Interstitial cystitis affects millions of women in North America. Integrative medicine has several effective treatment methods, including diet and supplements.
If you’ve ever suffered from a urinary tract infection, you know the burning pain. Now imagine that pain doubled, tripled, or quadrupled. And imagine that the pain is not relieved by antibiotics.
This is not an imaginary condition. It’s a bladder disorder called interstitial cystitis, or IC, that affects millions of North Americans, 90 percent of them women. Characterized by intense pain in the bladder and pelvic area, IC sufferers usually experience a frequent, urgent need to urinate.
Medical science hasn’t yet figured out the exact cause of IC, but they know it is not a bacterial infection because it does not respond to antibiotics.
The Yeast Connection
The late Dr. William Crook, a pioneer in treating yeast overgrowth, theorized in The YeastConnection and Women’s Health (Professional Books, 2004) that IC is “part of a universe of symptoms of chronic yeast overgrowth.”
He cited a 1997 study that showed many people with IC also have allergies, irritable bowel syndrome, skin sensitivities, autoimmune diseases, chronic fatigue, and fibromyalgia, all health problems that have been associated with chronic yeast overgrowth.
Conventional medicine has little to offer IC sufferers except pain medications, painful infusions of medications into the bladder, electric nerve stimulation, and in extreme cases, surgery to remove the bladder.
In contrast, integrative medicine has several effective ways of addressing this painful condition.
About one in three people with IC report relief when they avoid acidic foods, including caffeine, carbonated beverages, chocolate, citrus fruits, alcohol, tomatoes, artificial sweeteners, and highly spiced foods.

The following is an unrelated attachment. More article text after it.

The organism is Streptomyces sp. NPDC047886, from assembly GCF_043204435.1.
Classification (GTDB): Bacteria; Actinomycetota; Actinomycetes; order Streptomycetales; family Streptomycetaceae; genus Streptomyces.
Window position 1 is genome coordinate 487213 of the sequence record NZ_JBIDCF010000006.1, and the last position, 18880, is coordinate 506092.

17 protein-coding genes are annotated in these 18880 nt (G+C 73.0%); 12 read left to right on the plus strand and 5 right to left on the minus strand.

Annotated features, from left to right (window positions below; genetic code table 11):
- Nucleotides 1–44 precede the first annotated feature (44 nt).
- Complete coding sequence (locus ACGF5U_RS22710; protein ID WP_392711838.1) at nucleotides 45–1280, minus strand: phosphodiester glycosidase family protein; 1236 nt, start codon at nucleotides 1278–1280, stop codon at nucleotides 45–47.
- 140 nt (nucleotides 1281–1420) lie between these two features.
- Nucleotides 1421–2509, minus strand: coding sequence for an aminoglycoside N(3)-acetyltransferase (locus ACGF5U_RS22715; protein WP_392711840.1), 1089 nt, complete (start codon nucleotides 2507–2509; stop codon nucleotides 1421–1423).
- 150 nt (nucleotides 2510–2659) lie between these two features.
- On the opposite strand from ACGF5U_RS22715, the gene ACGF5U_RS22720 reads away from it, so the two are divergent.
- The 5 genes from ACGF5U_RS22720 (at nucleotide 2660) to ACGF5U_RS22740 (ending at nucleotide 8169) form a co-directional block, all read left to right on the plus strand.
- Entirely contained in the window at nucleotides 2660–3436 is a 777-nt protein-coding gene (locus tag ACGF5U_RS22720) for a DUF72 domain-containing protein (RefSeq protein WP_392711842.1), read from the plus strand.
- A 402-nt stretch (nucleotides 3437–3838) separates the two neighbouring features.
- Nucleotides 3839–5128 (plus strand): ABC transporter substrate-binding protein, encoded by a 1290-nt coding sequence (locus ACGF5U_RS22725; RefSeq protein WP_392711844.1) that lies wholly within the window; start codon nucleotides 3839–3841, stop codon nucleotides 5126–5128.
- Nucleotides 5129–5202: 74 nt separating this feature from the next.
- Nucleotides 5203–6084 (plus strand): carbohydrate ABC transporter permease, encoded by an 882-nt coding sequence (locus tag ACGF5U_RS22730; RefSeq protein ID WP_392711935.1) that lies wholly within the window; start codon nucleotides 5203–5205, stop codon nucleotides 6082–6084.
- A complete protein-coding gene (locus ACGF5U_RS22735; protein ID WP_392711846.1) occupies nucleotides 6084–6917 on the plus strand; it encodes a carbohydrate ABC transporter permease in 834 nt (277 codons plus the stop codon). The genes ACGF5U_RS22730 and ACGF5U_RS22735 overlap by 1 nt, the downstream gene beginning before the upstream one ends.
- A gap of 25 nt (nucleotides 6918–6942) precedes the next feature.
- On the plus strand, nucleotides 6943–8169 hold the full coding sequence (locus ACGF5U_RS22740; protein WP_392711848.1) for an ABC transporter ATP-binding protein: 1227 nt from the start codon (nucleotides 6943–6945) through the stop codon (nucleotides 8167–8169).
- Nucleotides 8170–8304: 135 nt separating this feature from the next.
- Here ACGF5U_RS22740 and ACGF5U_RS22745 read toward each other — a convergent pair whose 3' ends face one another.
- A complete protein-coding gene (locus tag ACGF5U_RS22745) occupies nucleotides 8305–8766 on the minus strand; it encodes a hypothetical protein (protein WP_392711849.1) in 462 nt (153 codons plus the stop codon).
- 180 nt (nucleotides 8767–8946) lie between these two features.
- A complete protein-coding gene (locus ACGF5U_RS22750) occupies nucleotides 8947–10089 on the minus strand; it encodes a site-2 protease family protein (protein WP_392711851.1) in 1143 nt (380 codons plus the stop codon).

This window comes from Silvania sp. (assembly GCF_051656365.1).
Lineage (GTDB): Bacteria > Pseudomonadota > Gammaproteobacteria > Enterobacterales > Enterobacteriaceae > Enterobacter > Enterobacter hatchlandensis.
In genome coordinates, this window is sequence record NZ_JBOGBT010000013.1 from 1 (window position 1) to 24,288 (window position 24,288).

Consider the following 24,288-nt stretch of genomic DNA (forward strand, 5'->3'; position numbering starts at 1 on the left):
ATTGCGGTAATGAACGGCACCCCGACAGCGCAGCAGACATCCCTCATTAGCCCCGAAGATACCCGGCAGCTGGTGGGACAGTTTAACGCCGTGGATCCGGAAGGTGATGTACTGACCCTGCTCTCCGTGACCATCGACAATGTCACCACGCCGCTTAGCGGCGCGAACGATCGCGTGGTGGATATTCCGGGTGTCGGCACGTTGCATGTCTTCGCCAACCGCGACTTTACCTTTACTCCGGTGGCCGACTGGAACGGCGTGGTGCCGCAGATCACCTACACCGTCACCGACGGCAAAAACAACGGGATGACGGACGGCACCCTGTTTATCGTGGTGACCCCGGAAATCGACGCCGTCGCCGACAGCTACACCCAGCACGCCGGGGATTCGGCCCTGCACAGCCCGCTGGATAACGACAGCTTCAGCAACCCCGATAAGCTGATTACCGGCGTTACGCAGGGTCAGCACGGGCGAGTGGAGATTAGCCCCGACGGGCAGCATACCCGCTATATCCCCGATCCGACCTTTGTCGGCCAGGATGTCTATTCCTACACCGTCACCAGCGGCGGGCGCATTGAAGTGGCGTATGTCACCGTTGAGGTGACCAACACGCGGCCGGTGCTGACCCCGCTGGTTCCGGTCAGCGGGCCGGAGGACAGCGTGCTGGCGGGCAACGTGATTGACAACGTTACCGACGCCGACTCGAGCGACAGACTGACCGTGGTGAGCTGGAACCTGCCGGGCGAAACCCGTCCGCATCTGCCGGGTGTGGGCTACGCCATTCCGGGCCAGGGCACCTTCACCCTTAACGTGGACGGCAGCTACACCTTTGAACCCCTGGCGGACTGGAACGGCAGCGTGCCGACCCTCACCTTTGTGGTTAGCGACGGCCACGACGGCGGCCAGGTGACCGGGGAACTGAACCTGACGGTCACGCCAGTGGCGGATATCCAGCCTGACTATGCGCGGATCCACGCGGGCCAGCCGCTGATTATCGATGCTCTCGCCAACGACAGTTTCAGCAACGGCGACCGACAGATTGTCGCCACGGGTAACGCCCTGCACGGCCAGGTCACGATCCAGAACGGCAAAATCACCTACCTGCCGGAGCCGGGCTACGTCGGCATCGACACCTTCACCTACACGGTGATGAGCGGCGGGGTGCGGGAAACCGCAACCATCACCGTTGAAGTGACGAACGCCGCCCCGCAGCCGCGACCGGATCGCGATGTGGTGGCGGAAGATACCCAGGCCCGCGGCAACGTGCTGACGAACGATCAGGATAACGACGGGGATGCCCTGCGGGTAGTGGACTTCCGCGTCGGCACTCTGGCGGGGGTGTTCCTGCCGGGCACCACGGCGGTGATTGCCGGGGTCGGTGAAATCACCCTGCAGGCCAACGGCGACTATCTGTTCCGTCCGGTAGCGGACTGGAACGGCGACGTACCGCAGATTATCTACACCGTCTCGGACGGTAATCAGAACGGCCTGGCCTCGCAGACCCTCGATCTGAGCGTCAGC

Dr. Crook also recommended avoiding simple carbohydrates such as sugar. Experts recommend keeping a food and symptom diary and systematically eliminating irritating foods until you discover your own food irritant profile.
L-arginine is the most commonly recommended supplement for IC because it helps produce nitric oxide, relaxing blood vessels and increasing blood flow. Quercetin, a flavonoid that has anti-inflammatory, antioxidant, and antihistamine properties, may also help.
Since any treatment for IC should be done under medical supervision, it’s best to work with your natural health practitioner to determine the optimal dosage.
Yoga exercise to gently stretch the pelvic floor, diaphragmatic breathing, progressive muscle relaxation, exercise, and self-hypnosis can all help reduce the stress of this chronically painful condition. Biofeedback and specific types of massage have also proven to help relieve IC pain.
Balancing energy flow in the body with the traditional Chinese medicine technique of acupuncture improved symptoms in a 2001 study reported in the journal Complementary Therapies in Medicine.
IC is definitely treatable. The experience of thousands of research subjects shows that half or more get some relief from the complementary therapies mentioned here. One may work for you. It’s worth a try.